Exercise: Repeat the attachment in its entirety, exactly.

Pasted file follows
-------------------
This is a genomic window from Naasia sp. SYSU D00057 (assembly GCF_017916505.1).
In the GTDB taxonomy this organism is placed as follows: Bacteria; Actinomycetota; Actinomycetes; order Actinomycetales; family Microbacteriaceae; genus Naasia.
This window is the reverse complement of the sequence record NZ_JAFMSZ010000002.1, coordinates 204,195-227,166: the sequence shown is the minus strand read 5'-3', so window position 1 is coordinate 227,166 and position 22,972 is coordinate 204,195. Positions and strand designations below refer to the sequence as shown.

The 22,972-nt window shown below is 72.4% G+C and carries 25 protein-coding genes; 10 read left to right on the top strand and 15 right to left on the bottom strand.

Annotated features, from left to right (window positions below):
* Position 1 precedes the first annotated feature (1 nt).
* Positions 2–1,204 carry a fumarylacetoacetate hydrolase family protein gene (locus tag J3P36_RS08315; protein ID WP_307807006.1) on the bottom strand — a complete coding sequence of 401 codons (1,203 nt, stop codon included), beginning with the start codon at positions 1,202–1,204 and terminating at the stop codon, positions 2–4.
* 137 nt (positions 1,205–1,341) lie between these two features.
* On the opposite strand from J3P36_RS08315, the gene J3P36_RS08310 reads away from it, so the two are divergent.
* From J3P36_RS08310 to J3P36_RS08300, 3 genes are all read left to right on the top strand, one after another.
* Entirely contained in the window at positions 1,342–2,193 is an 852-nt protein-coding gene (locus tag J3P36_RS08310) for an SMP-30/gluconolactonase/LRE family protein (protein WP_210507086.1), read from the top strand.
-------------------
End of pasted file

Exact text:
This is a genomic window from Naasia sp. SYSU D00057 (assembly GCF_017916505.1).
In the GTDB taxonomy this organism is placed as follows: Bacteria; Actinomycetota; Actinomycetes; order Actinomycetales; family Microbacteriaceae; genus Naasia.
This window is the reverse complement of the sequence record NZ_JAFMSZ010000002.1, coordinates 204,195-227,166: the sequence shown is the minus strand read 5'-3', so window position 1 is coordinate 227,166 and position 22,972 is coordinate 204,195. Positions and strand designations below refer to the sequence as shown.

The 22,972-nt window shown below is 72.4% G+C and carries 25 protein-coding genes; 10 read left to right on the top strand and 15 right to left on the bottom strand.

Annotated features, from left to right (window positions below):
* Position 1 precedes the first annotated feature (1 nt).
* Positions 2–1,204 carry a fumarylacetoacetate hydrolase family protein gene (locus tag J3P36_RS08315; protein ID WP_307807006.1) on the bottom strand — a complete coding sequence of 401 codons (1,203 nt, stop codon included), beginning with the start codon at positions 1,202–1,204 and terminating at the stop codon, positions 2–4.
* 137 nt (positions 1,205–1,341) lie between these two features.
* On the opposite strand from J3P36_RS08315, the gene J3P36_RS08310 reads away from it, so the two are divergent.
* From J3P36_RS08310 to J3P36_RS08300, 3 genes are all read left to right on the top strand, one after another.
* Entirely contained in the window at positions 1,342–2,193 is an 852-nt protein-coding gene (locus tag J3P36_RS08310) for an SMP-30/gluconolactonase/LRE family protein (protein WP_210507086.1), read from the top strand.